All your sons will be taught by the Lord, and great will be your children’s peace. - Isaiah 54:13
Our ideas about God are first shaped—and very powerfully so—by our families. So it’s little wonder that as relationships within the family have declined, so has the understanding of what it means to have and maintain a relationship with God.
As divorced and overworked parents spend less time with their kids, the concept of a personal God and Savior becomes less clear and less meaningful. An absent father sets the framework for a child who views God as absent too. And a passive father leaves his children wondering if God can or will become involved in their problems and day-to-day struggles.
I’m pointing to the men for two reasons. The first reason is so you men can begin to identify how your family environment growing up has subtly shaped your thoughts and beliefs about God. If your experience has been positive, great! If it hasn’t, please let the present, active, loving Father correct your thinking and heal your heart. Turn to Him and see that He is good.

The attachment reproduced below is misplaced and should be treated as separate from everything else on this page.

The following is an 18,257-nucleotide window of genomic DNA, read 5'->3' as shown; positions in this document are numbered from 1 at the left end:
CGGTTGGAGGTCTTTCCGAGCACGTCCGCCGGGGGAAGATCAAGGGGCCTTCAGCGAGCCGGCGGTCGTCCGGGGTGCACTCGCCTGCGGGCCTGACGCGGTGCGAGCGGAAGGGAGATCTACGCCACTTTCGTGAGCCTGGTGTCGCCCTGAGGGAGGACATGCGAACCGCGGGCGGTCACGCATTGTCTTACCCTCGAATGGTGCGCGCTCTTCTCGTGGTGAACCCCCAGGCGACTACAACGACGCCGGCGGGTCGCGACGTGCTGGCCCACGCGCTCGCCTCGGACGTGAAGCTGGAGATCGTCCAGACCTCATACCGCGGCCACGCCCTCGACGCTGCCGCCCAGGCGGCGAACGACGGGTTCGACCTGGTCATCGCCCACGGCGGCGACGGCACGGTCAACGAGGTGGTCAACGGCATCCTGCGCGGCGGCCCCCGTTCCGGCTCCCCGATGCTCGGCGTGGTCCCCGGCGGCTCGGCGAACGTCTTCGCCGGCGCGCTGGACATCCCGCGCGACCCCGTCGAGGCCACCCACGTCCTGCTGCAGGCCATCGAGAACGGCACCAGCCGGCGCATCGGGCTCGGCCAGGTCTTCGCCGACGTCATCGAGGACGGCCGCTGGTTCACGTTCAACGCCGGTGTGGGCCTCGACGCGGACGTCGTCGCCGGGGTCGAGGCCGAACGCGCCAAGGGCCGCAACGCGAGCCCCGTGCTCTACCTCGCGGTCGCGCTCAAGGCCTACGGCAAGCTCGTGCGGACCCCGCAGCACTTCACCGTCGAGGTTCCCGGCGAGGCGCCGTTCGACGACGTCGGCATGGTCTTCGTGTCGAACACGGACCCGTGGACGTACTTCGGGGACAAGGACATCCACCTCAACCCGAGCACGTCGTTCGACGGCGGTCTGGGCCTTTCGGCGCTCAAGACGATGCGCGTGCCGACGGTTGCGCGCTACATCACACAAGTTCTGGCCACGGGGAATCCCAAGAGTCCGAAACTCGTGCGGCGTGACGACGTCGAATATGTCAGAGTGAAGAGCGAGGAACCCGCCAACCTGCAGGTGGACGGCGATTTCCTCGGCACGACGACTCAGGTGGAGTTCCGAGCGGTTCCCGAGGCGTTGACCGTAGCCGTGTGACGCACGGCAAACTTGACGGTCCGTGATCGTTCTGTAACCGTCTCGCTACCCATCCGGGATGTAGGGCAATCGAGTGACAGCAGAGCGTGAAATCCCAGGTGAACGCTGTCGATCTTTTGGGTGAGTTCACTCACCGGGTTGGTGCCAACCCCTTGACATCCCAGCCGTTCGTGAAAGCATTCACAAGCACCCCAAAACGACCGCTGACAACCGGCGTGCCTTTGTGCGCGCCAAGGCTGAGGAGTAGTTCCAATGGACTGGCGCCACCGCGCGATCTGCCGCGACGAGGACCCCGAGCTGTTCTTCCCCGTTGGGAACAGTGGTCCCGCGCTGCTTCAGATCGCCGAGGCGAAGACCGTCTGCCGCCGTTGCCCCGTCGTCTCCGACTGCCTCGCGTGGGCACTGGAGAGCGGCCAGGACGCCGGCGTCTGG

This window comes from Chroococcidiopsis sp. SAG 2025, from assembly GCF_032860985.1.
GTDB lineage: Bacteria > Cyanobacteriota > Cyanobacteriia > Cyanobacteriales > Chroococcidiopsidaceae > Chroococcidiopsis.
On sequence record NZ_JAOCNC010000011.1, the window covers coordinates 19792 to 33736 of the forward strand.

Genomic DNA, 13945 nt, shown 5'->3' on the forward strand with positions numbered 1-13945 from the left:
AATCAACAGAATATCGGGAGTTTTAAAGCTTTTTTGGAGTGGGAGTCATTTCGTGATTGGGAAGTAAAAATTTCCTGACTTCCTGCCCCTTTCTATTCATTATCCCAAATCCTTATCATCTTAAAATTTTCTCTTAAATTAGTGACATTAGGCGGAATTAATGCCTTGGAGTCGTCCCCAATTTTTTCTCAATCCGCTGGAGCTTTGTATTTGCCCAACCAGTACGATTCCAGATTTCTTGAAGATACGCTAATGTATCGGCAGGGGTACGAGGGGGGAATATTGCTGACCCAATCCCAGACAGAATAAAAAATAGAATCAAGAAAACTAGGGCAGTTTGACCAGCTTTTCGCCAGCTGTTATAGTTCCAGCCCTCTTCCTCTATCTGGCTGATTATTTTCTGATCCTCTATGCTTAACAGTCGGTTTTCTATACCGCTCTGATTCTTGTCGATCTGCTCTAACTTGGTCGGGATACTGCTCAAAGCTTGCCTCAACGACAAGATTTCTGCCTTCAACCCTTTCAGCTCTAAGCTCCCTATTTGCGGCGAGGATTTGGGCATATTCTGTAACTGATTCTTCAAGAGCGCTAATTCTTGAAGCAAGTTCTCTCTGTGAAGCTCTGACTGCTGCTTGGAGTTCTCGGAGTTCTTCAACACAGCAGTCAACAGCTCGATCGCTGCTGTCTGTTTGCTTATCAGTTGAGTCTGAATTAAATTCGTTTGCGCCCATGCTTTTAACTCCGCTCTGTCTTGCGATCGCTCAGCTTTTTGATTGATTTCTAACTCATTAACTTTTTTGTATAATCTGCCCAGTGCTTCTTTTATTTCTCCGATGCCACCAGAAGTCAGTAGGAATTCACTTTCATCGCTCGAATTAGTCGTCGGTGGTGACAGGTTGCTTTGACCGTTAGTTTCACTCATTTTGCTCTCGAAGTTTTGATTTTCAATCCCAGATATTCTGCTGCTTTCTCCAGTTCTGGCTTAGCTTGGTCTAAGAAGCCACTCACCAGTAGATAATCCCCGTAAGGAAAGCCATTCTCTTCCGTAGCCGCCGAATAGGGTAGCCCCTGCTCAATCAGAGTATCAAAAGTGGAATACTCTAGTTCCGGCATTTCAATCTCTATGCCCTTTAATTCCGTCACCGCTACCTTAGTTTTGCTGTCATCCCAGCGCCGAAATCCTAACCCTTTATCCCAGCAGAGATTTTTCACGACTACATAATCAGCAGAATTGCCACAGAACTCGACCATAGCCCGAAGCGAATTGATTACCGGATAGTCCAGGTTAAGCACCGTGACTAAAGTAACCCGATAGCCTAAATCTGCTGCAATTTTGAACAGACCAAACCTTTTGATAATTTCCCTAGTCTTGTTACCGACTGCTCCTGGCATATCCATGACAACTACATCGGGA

The second reason is that many of you are fathers yourselves or will be. Your children are watching and listening to you more than you think. And you influence them—and their thinking about God—more than you know. I want to encourage you, men, to walk with Jesus Christ! For those of you who’ve had the blessing of good parenting: pass it on. For those of you who haven’t: let the wreckage stop with you!
“Our children give us the opportunity to become the parents we always wished we’d had.” - Louise Hart (1881-1950)
Taken from The Life Recovery Devotional: Thirty Meditations from Scripture for Each Step in Recovery by Stephen Arterburn and David Stoop. Copyright © 1991 by Stephen Arterburn and David Stoop. Used by permission of Tyndale House Publishers, Inc. All rights reserved.
Whether he was there or not during your youth, your father has shaped and continues to shape who you are and how you function in every aspect of your life. And while our culture devalues the contribution that a father makes to a family, it is clear that those of us with an absent or detached father have an empty, undefinable longing–for Dad. Making Peace with Your Father offers you a comprehensive look at the role of the father. It celebrates the positive influence a dad can have and uncovers the consequences that absent or abusive fathers have on their children. Most importantly, it takes you through eleven steps that will move you toward forgiveness so that you can make peace with your earthly father for the pain or difficulties he has brought to your life–allowing you to develop a closer relationship with your heavenly Father.